Fine china: depending on the age and condition of your china, putting it in the dishwasher can wear away at the pattern or chip and break it. It’s also best to leave gold-trimmed crockery out of the dishwasher as the trim can be stripped away.

Crystal and fine glassware: sensitive to temperature and detergents, these types of delicate glassware are prone to cracking and etching. If your crystal has turned cloudy, try cleaning it with a lime remover as it may not be etched. However, once etching occurs, it is irreversible.

Wooden cooking utensils and chopping boards: wooden cookware can warp and crack from repeated washes in the dishwasher. Chopping boards are a bit more resilient, but the wood can end up drying out too much and gaps and cracks can form. After washing, make sure wooden utensils and chopping boards are completely dry before putting them away to prevent bacteria growth.

Utensils with wood or bone handles: the temperatures and detergent in a dishwasher can weaken glue holding the handle to the utensil, causing it to fall off.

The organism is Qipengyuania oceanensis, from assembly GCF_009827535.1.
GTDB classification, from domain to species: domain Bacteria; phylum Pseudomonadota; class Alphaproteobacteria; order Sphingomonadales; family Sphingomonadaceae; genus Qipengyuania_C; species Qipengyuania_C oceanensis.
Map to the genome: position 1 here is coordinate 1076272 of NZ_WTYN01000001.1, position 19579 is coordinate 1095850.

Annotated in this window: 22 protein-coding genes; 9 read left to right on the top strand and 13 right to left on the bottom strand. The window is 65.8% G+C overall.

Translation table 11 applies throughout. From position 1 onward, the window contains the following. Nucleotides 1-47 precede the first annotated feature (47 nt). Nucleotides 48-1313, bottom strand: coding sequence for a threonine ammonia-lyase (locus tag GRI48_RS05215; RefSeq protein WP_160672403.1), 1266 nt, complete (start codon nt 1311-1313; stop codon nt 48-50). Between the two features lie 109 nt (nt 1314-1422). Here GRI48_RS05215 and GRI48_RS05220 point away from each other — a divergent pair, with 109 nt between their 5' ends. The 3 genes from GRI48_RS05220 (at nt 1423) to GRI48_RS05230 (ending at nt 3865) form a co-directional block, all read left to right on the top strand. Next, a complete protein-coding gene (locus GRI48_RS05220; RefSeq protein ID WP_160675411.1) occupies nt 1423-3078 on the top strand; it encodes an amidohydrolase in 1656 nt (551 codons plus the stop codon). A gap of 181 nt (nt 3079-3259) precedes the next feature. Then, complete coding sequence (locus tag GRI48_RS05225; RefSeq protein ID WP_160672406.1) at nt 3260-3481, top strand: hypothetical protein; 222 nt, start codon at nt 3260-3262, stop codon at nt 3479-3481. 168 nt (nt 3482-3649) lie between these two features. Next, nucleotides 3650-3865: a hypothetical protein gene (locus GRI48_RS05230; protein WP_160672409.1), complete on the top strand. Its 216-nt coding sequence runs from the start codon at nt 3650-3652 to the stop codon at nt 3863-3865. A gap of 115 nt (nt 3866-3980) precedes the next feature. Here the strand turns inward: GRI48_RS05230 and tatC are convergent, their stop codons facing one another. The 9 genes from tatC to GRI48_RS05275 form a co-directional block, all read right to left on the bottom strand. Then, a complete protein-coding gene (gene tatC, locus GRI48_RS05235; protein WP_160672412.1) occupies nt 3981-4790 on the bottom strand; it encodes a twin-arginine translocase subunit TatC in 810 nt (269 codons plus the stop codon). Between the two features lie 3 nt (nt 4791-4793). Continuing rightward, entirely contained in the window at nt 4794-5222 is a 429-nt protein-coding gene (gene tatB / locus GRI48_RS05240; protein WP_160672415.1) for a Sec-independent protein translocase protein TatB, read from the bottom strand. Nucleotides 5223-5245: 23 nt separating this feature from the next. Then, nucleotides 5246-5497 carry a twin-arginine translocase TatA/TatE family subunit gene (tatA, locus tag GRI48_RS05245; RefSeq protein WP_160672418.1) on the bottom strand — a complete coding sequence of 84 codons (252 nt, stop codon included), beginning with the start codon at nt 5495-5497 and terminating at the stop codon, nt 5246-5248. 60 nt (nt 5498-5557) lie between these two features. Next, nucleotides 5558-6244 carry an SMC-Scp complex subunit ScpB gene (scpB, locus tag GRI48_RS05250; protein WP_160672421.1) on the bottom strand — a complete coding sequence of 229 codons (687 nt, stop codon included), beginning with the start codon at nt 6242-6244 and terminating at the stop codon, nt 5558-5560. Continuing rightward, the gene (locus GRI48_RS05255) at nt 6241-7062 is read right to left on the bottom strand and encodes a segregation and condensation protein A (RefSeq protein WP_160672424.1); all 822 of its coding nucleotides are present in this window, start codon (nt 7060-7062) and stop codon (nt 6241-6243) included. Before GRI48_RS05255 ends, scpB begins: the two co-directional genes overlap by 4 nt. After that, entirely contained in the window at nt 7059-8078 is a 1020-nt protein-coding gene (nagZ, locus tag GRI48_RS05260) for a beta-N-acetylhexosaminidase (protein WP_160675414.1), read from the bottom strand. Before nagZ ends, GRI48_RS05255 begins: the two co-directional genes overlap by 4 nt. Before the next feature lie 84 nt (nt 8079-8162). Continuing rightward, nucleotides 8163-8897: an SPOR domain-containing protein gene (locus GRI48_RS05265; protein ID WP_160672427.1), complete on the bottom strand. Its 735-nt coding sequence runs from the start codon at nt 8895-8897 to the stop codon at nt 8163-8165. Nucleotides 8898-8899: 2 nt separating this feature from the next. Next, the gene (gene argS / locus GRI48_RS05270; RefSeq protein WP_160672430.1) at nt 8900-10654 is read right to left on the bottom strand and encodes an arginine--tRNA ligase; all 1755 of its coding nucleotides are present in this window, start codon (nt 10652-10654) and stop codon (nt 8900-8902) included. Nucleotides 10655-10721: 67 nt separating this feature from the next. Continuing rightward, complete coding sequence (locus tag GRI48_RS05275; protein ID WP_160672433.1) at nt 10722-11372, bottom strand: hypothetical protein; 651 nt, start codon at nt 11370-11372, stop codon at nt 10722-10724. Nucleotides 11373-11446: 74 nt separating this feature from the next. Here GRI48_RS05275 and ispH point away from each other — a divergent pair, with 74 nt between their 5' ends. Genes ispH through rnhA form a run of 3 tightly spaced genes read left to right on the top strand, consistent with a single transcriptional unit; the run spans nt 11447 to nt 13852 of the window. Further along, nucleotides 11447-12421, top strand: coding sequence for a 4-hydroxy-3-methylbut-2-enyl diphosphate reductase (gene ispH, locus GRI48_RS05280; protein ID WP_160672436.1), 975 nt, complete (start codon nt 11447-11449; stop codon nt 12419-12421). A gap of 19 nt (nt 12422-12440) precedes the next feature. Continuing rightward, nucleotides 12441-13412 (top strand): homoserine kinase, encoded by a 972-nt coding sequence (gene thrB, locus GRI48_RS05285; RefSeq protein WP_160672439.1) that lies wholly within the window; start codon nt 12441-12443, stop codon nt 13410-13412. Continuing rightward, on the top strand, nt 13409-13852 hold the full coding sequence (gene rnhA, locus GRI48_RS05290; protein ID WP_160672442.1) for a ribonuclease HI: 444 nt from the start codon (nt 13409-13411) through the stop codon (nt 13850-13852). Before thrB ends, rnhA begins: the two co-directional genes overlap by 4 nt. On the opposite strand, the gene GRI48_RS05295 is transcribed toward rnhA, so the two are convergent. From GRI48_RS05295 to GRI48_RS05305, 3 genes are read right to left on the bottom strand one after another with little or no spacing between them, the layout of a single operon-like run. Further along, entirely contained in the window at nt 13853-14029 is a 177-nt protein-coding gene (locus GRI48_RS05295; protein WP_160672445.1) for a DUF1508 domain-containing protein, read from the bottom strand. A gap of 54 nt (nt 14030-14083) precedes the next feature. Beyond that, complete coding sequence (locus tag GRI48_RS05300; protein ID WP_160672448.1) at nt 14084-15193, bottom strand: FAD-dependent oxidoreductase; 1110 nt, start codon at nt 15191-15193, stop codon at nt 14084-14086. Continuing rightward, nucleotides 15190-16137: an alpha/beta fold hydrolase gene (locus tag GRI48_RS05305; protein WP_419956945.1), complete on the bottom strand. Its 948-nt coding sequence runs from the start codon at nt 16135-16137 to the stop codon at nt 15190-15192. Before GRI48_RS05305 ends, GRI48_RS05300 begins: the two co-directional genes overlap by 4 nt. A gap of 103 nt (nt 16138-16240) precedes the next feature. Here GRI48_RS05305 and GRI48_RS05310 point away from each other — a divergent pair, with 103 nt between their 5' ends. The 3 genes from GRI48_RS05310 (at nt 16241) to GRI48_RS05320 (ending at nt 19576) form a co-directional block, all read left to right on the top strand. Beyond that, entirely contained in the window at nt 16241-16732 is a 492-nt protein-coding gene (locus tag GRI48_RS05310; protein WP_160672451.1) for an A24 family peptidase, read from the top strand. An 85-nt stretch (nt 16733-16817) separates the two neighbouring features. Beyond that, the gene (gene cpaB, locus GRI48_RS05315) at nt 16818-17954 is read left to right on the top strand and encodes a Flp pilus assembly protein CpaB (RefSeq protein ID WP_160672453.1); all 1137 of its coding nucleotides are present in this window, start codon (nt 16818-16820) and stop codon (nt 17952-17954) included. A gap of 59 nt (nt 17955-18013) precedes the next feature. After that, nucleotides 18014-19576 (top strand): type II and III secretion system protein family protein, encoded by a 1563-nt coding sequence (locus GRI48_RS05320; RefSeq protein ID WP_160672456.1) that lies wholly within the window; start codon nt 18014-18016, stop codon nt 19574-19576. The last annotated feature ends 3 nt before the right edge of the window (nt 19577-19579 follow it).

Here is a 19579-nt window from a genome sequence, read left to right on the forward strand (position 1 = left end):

Cast-iron cookware: seasoning is the gradual process of building up a protective non-stick surface on cast-iron cookware. Putting a cast-iron skillet in the dishwasher can strip that seasoning and eventually cause it to rust.

Copper pots and pans: while your copper cookware won’t be ruined by putting it in the dishwasher, it can become discoloured and require laborious hand cleaning to restore.

Brass: the hot temperature inside a dishwasher can cause a chemical reaction that eats away at the protective layer on brass. This layer prevents oxidation and tarnishing. Once it’s gone, you’ll need to polish the item to replace it.

Items with labels on them: the dishwasher might seem like an easy way to remove labels from jars. However, once a label peels off it doesn’t go down the drain. It can stick to unseen places in your dishwasher, especially the filter, and cause headaches later on.

Is the top rack safer?

Some kitchenware and utensils come with instructions saying to wash in the top rack only. This is because the top rack of a dishwasher is typically cooler during a hot wash than the bottom rack due to the placement of the heating element. Regardless of which rack you use, you should avoid placing any of the items mentioned above in your dishwasher.

Reliability

Find out which dishwasher brands rated best in our 2016 appliance reliability survey.

Become a paying member or log in to see the results.

Miele & Bosch win Top Brand

The Top Brand award recognises brands that perform consistently well across product testing, reliability and customer satisfaction.

Miele and Bosch both performed well across the board. Consumers can be confident a brand touting this award has delivered top results both in the lab and in our surveys.